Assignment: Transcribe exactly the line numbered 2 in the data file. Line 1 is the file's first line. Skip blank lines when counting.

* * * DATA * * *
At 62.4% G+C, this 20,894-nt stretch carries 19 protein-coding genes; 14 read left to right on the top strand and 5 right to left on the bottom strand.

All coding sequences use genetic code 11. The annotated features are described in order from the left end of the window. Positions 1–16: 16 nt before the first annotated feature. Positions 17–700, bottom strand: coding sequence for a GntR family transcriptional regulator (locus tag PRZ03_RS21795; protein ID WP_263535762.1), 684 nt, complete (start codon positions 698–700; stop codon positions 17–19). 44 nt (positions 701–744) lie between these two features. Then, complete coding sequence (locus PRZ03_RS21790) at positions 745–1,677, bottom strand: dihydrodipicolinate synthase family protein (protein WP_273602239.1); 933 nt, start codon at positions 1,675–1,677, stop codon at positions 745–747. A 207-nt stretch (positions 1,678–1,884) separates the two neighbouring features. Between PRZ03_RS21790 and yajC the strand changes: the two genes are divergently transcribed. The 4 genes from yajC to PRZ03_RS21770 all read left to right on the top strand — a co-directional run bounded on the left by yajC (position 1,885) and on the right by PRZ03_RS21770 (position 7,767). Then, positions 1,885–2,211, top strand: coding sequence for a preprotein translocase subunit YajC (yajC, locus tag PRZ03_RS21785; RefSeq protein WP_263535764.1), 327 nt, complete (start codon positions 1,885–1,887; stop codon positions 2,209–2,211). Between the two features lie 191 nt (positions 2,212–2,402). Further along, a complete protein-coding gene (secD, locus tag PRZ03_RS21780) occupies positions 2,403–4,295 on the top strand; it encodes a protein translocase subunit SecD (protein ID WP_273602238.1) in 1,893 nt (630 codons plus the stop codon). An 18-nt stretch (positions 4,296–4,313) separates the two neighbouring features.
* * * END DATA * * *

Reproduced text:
All coding sequences use genetic code 11. The annotated features are described in order from the left end of the window. Positions 1–16: 16 nt before the first annotated feature. Positions 17–700, bottom strand: coding sequence for a GntR family transcriptional regulator (locus tag PRZ03_RS21795; protein ID WP_263535762.1), 684 nt, complete (start codon positions 698–700; stop codon positions 17–19). 44 nt (positions 701–744) lie between these two features. Then, complete coding sequence (locus PRZ03_RS21790) at positions 745–1,677, bottom strand: dihydrodipicolinate synthase family protein (protein WP_273602239.1); 933 nt, start codon at positions 1,675–1,677, stop codon at positions 745–747. A 207-nt stretch (positions 1,678–1,884) separates the two neighbouring features. Between PRZ03_RS21790 and yajC the strand changes: the two genes are divergently transcribed. The 4 genes from yajC to PRZ03_RS21770 all read left to right on the top strand — a co-directional run bounded on the left by yajC (position 1,885) and on the right by PRZ03_RS21770 (position 7,767). Then, positions 1,885–2,211, top strand: coding sequence for a preprotein translocase subunit YajC (yajC, locus tag PRZ03_RS21785; RefSeq protein WP_263535764.1), 327 nt, complete (start codon positions 1,885–1,887; stop codon positions 2,209–2,211). Between the two features lie 191 nt (positions 2,212–2,402). Further along, a complete protein-coding gene (secD, locus tag PRZ03_RS21780) occupies positions 2,403–4,295 on the top strand; it encodes a protein translocase subunit SecD (protein ID WP_273602238.1) in 1,893 nt (630 codons plus the stop codon). An 18-nt stretch (positions 4,296–4,313) separates the two neighbouring features.